Cats

My cats are indoor cats … and they always will be

Written by Louise

I have always lived with cats.

Where I grew up, in rural North Devon, we had several ‘outdoor’ cats, who never came inside the house, and had the barns and the old hayloft for warmth and shelter, plus Susie, Mum’s pedigree Persian, who lived indoors, but pretty much came and went as she pleased (she was often to be found sleeping in a flower bed not far from the back door). Even though I considered myself more of a dog person, I could never imagine not having cats, and assumed that, at some point in the future, I would have cats who came and went just like Susie did.

When I found Sam, my life was plunged into a state of crisis. I had to move out of the shared house where I rented a room, and find somewhere else to live – fast. I ended up living in West London, not far from the A4, which is one of the main traffic routes from the west. Then I moved to Devon, and lived right by another main road, then moved into the middle of town, and … well, by this time, it was clear that Sam, and my second cat, Milly, were going to be indoor cats. They were nearly 4 years old by the time I moved to a house with a garden, in a quieter area, Sam was already happy to wear a harness and lead, and spend time in the garden with me, and Milly had shown no interest in the outside world at all.

When you have a cat from a kitten, it’s pretty easy to keep them permanently indoors. They’ve never explored the outside world, so they don’t feel like they’re missing out on anything. In fact, my ex often said Sam’s only reason for wanting to go outside was because he got my undivided attention, and she may well have been right. Older cats, who have been used to roaming, are more difficult, but it can be done. Three of mine were adult strays before I took them in. Zack was the most difficult. He had spent all his adult life fighting and mating, and it was only once he’d been neutered and his hormone levels started to drop that he gradually lost interest in going to his old haunts. He started spending less and less time outside, until eventually, he stopped asking to go at all.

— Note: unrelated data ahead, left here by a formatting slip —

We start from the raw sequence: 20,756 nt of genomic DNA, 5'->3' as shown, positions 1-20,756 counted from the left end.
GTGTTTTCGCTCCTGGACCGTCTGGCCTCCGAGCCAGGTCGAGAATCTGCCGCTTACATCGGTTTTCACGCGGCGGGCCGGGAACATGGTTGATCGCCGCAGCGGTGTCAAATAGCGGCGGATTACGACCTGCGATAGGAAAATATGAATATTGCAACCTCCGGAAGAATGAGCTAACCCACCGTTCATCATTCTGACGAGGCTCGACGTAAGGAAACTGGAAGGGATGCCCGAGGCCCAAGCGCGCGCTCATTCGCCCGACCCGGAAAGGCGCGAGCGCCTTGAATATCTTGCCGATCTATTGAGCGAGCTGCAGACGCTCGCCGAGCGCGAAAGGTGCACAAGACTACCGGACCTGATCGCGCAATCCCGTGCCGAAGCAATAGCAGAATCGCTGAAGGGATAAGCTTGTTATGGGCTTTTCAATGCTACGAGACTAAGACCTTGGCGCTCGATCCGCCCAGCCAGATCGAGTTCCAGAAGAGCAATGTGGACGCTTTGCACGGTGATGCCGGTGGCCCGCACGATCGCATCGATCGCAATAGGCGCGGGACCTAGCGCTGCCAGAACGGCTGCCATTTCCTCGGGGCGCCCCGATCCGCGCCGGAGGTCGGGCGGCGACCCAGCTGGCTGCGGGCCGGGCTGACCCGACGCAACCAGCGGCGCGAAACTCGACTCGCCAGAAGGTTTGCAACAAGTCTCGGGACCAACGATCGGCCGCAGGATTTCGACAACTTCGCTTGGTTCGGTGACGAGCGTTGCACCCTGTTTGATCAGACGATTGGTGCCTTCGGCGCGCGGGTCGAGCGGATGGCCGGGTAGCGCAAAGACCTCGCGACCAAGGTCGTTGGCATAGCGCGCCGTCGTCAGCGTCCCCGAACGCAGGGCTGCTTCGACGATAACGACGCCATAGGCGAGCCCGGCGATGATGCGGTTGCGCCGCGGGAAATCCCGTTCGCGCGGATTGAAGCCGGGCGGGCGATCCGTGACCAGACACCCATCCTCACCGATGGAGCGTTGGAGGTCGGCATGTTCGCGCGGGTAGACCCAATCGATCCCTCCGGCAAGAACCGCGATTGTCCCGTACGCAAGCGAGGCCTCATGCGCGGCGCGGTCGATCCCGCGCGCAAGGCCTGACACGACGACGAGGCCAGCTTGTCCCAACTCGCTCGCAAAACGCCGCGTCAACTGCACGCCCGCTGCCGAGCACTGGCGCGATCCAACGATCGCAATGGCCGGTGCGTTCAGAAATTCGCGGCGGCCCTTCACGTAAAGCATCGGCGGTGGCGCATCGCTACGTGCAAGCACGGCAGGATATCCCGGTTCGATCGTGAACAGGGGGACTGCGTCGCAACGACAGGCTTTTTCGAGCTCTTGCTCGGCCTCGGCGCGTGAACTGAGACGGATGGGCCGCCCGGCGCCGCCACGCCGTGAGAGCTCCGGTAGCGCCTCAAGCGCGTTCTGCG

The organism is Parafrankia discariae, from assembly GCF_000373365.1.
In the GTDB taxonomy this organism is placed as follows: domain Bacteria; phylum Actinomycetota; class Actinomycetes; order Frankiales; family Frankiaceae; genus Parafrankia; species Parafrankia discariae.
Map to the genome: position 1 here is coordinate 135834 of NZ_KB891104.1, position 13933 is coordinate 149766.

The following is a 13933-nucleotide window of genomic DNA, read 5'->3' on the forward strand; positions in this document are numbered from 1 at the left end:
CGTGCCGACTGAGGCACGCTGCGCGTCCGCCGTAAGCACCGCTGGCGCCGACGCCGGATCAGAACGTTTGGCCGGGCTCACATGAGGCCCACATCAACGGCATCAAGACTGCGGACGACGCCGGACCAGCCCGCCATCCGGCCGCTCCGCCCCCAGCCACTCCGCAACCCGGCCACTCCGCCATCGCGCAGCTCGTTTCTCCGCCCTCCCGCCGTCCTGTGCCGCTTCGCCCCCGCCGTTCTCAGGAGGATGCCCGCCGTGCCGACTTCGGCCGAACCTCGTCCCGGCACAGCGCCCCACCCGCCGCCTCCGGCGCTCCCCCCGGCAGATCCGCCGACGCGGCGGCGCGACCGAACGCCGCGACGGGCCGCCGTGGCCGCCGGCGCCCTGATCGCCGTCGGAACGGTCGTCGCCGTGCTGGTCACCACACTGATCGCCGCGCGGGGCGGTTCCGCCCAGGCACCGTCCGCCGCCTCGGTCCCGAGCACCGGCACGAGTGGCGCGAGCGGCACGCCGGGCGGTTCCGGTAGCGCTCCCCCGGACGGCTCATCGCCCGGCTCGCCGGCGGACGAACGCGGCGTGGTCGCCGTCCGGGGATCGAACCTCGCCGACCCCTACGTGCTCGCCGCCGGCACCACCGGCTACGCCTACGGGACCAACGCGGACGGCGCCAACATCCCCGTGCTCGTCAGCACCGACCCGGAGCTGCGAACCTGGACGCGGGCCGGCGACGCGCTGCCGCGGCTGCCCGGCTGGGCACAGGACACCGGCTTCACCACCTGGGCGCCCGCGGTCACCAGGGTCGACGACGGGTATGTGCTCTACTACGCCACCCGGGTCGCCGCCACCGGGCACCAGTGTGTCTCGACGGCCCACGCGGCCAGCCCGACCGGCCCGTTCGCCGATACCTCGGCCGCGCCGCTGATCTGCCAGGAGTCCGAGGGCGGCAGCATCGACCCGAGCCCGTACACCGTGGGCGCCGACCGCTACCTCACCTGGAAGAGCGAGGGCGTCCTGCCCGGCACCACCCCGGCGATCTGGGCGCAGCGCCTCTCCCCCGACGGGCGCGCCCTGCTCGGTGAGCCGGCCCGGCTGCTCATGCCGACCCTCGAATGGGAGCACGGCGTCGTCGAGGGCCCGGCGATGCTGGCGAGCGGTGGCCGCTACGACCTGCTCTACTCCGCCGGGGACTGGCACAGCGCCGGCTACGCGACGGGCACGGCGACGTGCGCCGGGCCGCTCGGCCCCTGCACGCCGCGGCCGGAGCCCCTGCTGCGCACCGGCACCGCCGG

A few days ago, I shared the graphic below on FaceBook.

Things An Indoor Cat Misses

One of my friends posted an interesting comment. (Actually, she made a few comments about her experiences of indoor vs. outdoor cats, but it was this one that got me thinking.)

If you gave the choice to a human, perpetual house-arrest or risking all of this, most wouldn’t take the house-arrest. Does the Golden Rule apply here?

My first instinct was to roll my eyes. It was over 15 years ago that I made the decision to have indoor cats, and I’ve never doubted it. My first responsibility as a pet owner is to keep my cats and dogs safe. In the case of the dogs that means keeping the fences secure. In the case of the cats, it means keeping them indoors or providing them with a safe outdoor enclosure. (They did actually have a catio at one house, but I was forced to move out, so I want to make sure I’ll be able to stay here in the long term before I spend several hundred euros on building another one.)